Some vehicle manufacturers who offer plug-in hybrid electric vehicles (PHEVs) are halting sales of the models in Europe in the wake of the introduction of WLTP.
Under the new emissions testing regime, PHEVs are tested differently than under the previous NEDC procedure. This means that the effect of the fully-charged electric battery has been reduced, which has pushed crucial CO2 emissions figures above 50 grams per kilometre. This, in turn, means they lose the tax benefits gifted to ultra-low emission vehicles in certain countries.
Volkswagen, Porsche and Daimler’s Mercedes-Benz brand are amongst those that are weighing up the options, such as fitting a bigger battery or dropping their ranges altogether.
Adding a larger capacity storage unit to the PHEV would allow it to drop below the crucial CO2 target. However, the cost involved in doing this, including sourcing of the technology and modifying vehicles to take the bigger unit and accept the charge and power through various components, could prove to be too much in comparison to discounts offered by governments and smaller sales compared to petrol vehicles.
In Germany, many PHEV models tested under WLTP, have fallen out of the category where they qualified for a €3,000 subsidy.
Volkswagen (VW) announced that half of its fleet was not compliant with WLTP when the new targets launched at the beginning of September and has since stated that its PHEV models are at the back of the queue. The company has said it has stopped sales of the Passat GTE, Europe’s second-best selling PHEV model, and will not offer it again until at least July 2019 when the entire Passat range will be updated. The company has also said the same of the Golf GTE.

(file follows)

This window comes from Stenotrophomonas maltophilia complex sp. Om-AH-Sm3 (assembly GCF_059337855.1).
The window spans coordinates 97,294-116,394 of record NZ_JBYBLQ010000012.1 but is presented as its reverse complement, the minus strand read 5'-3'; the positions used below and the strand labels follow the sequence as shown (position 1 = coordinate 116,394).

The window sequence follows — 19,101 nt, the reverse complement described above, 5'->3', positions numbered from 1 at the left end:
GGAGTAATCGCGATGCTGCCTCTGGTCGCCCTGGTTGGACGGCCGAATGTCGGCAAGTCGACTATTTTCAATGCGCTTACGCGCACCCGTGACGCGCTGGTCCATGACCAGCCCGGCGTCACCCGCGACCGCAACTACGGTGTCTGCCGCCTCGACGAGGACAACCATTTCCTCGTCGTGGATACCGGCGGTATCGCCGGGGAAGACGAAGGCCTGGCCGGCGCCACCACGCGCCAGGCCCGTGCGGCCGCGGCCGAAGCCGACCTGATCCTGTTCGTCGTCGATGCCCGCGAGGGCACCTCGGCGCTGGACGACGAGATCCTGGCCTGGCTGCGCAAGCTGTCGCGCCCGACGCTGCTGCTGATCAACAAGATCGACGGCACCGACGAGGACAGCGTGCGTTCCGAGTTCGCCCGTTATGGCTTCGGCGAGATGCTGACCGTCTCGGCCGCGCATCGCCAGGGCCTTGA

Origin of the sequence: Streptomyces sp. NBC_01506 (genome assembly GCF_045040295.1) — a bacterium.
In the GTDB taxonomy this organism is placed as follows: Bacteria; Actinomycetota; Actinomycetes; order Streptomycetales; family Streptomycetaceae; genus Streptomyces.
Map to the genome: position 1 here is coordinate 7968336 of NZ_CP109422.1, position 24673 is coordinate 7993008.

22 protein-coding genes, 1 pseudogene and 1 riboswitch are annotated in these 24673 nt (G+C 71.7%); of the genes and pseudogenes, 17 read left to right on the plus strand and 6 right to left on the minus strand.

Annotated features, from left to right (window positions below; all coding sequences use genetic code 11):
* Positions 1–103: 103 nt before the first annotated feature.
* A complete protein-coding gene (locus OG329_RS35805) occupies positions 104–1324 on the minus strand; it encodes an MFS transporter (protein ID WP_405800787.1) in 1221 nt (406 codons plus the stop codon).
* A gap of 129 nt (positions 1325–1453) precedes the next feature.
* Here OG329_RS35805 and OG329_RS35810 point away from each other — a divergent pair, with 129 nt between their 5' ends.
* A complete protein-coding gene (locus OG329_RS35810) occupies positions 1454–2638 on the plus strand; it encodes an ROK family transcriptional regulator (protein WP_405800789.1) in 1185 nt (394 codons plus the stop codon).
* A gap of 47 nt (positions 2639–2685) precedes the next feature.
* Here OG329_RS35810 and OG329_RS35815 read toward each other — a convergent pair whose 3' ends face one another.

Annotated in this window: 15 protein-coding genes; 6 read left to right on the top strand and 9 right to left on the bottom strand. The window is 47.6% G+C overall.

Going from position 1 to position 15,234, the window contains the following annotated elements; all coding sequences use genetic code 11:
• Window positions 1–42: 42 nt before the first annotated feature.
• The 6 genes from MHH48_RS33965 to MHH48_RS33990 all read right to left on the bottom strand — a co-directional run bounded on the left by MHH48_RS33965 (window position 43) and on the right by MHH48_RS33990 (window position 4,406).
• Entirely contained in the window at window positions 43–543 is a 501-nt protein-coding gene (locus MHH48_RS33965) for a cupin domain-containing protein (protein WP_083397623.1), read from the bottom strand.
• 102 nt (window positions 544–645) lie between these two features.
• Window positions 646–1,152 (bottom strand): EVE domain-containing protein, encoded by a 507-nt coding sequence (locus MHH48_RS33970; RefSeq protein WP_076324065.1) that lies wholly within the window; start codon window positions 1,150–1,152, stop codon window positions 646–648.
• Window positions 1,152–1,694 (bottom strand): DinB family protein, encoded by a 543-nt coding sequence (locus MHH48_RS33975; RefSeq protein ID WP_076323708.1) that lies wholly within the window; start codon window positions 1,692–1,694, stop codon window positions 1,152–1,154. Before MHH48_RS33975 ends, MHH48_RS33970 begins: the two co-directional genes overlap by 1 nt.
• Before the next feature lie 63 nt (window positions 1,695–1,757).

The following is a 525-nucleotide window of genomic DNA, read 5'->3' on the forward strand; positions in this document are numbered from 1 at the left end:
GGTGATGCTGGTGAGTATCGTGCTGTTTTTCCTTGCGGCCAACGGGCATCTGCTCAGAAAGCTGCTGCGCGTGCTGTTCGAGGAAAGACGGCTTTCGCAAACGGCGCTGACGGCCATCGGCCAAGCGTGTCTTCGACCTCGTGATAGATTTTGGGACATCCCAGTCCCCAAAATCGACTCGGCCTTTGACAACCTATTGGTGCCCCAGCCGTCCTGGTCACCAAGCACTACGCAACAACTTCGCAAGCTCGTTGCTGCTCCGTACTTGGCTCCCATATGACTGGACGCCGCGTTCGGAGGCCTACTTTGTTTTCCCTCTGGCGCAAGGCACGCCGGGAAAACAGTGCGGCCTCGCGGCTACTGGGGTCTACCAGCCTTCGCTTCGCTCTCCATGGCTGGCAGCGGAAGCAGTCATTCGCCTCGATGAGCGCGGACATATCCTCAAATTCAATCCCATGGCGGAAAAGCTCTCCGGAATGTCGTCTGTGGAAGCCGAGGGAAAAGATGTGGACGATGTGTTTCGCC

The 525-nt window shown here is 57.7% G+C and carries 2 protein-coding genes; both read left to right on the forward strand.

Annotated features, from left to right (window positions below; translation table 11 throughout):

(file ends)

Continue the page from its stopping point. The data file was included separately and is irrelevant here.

Porsche has pulled sales of its plug-in hybrid Panamera and Cayenne models. ‘We will not start taking orders again until the cars are built, the timing of which is not yet confirmed,’ a spokesman said.
Mercedes currently has no plug-in hybrids available to order but will start selling them again within the next two months, starting with the S-class and E-class models, with the C Class due next year. The company has said that all will record under the 50-gram target. Daimler has been vocal in the financial impact of WLTP, suggesting that the new procedure will hit its Q3 profits.
Mitsubishi, the maker of Europe’s biggest selling PHEV, the Outlander, has overhauled its model, announcing that it emits 46-grams per kilometre, under the target for ultra-low emission vehicles.
‘The Mitsubishi Outlander PHEV is amongst the first plug-in hybrids to announce its WLTP figures of 139 MPG (159.5 NEDC), an EV range of 28 miles (33 NEDC) and CO2 emissions of just 46g/km (40.3g/km NEDC) meaning it remains classified as a category 2 Ultra Low Emission Vehicle,’ the company said in a release.
‘As a result, it will still be eligible for numerous incentives and entry to low-emissions zones throughout the world, including Europe.’
The new Outlander plug-in switched to a 2.4-litre petrol engine from a 2.0-litre and increased the size of the battery to 13.8kWh from 12kWh.
Volvo, the maker of the third-best-selling plug-in hybrid vehicle with the XC60 crossover, sells its plug-in hybrids with WLTP certification, but its vehicles are rated above 50g/km of CO2.
Germany’s VDA motoring authority highlights how tough the WLTP is on PHEVs, with its website stating: ‘These vehicles complete the test several times. They start up with a full battery. The cycle is repeated until the battery is empty. The combustion engine operates for a longer time each cycle. Emissions are measured with each cycle. This is followed by measurement with an empty battery in which the drive energy originates solely from the combustion engine and regenerative braking. The CO2 value to be determined is then calculated as the ratio of the electrical range to the total range.’